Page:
The United States Agency for International Development (USAID) recently published a Digital Strategy (2021[3]) and a sector-specific Digital Health Vision (2020[4]) that highlight the importance of assessing and strengthening the country ecosystems in which digital systems are used. Moreover, other countries, India (Government of India, 2020[5]) and United Republic of Tanzania (The United Republic of Tanzania, Ministry of Health, Community Development, Gender, Elderly and Children, 2019[6]) being interesting examples, have begun publishing national strategies for health sector digital transformation, creating a powerful opportunity for funder co-ordination. Several multilateral organisations and development co-operation partners have recommended adopting a similar, systems-level approach to planning for, and investing in, digitalisation. In the health sector, organisations call for strengthening national digital health governance, strategy, policies, and architecture through, for example, the 2018 World Health Assembly Digital Health Resolution (World Health Organization, 2018[7]), the 2020 WHO Global Strategy on Digital Health (2021[8]), and related materials issued by UNICEF ([9]), the Pan American Health Organization ([10]), and the Asian Development Bank (2018[11]).

To strengthen co-ordination, USAID is undertaking a variety of co-investment and co-ordination activities described below. USAID also supports the periodic assessment of country health system digitalisation, enabling funders to align around existing tools and address identified gaps. In the context of fast-moving disease outbreaks like COVID-19, investing in the reuse (Principles for Digital Development[12]) and strengthening of existing digital systems (Digital Square[13]) - already a core part of a country’s health system - is an efficient way to meet urgent needs prior to investing in something completely new or parallel.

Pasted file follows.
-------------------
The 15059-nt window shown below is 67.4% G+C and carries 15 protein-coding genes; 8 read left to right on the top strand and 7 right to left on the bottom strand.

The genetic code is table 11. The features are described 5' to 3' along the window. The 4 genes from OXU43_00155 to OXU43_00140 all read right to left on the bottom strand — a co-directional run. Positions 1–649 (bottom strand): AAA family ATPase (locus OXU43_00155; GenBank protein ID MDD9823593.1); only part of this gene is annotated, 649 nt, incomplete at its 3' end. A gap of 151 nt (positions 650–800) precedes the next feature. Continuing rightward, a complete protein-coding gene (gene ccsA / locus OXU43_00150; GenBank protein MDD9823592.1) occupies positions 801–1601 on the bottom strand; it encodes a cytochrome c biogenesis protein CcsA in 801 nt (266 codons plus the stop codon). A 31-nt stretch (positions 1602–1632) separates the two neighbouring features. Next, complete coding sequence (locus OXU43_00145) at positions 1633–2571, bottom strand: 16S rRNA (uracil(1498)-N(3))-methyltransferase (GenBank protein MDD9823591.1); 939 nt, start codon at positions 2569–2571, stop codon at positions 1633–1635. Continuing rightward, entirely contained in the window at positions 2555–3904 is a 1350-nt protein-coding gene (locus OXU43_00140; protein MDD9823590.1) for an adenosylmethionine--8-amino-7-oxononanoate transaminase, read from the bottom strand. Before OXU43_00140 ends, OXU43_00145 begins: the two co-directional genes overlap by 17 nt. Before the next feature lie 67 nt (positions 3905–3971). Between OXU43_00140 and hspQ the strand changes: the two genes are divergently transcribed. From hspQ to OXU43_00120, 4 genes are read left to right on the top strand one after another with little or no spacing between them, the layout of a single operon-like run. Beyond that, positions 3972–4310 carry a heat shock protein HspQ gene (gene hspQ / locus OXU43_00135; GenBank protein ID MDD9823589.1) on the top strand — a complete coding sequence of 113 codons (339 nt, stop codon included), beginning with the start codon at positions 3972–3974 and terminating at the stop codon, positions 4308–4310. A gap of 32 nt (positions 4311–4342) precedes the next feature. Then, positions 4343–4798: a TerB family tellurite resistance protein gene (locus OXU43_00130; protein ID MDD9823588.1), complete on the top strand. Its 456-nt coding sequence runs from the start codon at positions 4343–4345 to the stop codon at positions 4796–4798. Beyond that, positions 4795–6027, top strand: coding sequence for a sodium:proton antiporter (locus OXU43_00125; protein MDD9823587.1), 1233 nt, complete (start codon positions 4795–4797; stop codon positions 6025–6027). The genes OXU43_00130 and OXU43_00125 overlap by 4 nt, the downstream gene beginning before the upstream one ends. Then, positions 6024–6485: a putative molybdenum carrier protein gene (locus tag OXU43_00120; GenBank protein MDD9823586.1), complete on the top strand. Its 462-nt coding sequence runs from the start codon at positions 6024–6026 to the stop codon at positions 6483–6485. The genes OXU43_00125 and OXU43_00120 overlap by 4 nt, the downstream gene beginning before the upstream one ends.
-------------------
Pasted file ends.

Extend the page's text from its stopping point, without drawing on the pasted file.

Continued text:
In line with its Digital Strategy and in collaboration with other bilateral development agencies and multilateral organisations, USAID is supporting initiatives that facilitate co-ordinated investments in interoperable and scalable digital health systems. These include, for example:

  • A community of practice made up of endorsers of the Digital Investment Principles ([14]). The community meets regularly to identify and address opportunities to maximise co-ordinated investments.

  • The UNICEF-WHO Digital Health Center of Excellence, a new, multilateral technical assistance facility on digital health ([15]). It is designed to respond to COVID-19 needs using a co-ordinated, systems-strengthening approach.

  • New centralised and WHO-administered platforms addressing barriers to information. These include the Digital Health Atlas (World Health Organization[16]), which captures information about the deployment of country-level digital systems, and the Digital Clearinghouse which connects ministries of health and their partners to vetted digital solutions.